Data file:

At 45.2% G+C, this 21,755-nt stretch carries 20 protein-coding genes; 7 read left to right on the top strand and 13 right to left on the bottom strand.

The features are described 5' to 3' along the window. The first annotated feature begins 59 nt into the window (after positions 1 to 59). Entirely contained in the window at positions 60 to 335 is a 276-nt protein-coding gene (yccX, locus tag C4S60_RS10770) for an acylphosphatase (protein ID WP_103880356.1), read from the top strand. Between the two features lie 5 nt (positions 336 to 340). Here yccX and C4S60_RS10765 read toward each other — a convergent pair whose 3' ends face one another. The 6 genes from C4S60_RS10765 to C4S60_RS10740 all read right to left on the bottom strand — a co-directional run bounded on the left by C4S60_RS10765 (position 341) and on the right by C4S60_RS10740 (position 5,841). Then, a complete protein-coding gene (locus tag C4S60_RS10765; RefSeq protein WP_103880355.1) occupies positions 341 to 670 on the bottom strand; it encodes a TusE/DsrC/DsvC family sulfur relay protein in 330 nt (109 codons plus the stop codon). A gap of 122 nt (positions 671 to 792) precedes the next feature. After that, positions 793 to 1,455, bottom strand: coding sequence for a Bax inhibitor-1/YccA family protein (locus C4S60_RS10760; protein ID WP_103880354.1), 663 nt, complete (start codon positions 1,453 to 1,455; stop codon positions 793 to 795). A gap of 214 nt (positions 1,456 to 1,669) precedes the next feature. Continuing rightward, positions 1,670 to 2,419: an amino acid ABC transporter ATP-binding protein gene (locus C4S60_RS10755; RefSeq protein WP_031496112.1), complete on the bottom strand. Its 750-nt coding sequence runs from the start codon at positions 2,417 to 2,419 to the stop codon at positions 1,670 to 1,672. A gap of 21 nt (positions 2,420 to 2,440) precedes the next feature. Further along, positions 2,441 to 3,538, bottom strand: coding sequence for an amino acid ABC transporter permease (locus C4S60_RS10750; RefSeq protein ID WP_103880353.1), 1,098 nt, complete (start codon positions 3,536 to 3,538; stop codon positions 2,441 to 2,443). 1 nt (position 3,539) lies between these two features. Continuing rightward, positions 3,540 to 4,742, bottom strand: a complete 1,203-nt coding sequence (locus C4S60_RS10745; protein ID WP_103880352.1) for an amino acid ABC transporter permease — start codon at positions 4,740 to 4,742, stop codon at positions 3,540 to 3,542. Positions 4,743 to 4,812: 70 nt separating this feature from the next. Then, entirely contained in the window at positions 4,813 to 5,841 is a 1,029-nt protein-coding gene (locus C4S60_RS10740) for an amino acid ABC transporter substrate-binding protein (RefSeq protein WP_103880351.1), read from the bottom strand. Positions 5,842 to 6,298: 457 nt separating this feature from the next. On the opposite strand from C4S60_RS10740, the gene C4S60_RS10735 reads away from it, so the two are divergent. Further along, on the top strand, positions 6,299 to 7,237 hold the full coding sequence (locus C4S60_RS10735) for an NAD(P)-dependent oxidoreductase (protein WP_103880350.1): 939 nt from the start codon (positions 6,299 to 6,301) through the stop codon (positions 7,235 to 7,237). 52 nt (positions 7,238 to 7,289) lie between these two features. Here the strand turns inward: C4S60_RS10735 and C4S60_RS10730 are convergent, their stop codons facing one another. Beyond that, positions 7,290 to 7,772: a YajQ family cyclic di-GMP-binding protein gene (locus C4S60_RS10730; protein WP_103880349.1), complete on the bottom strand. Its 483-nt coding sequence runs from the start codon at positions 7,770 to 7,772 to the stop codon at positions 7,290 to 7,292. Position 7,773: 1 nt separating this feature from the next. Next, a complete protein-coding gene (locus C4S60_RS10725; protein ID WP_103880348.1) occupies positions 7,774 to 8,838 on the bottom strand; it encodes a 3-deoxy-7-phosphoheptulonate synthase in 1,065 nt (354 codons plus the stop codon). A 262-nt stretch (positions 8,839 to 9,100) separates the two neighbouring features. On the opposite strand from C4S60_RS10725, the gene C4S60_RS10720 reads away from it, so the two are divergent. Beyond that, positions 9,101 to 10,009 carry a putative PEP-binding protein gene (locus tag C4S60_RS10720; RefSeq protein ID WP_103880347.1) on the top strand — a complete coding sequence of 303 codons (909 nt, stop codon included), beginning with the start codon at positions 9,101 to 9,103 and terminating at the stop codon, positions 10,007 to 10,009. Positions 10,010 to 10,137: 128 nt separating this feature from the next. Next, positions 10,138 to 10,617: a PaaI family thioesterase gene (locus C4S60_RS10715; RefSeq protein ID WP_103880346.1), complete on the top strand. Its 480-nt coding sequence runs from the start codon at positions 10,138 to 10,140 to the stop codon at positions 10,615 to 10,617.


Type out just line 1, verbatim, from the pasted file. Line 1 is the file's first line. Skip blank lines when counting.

At 45.2% G+C, this 21,755-nt stretch carries 20 protein-coding genes; 7 read left to right on the top strand and 13 right to left on the bottom strand.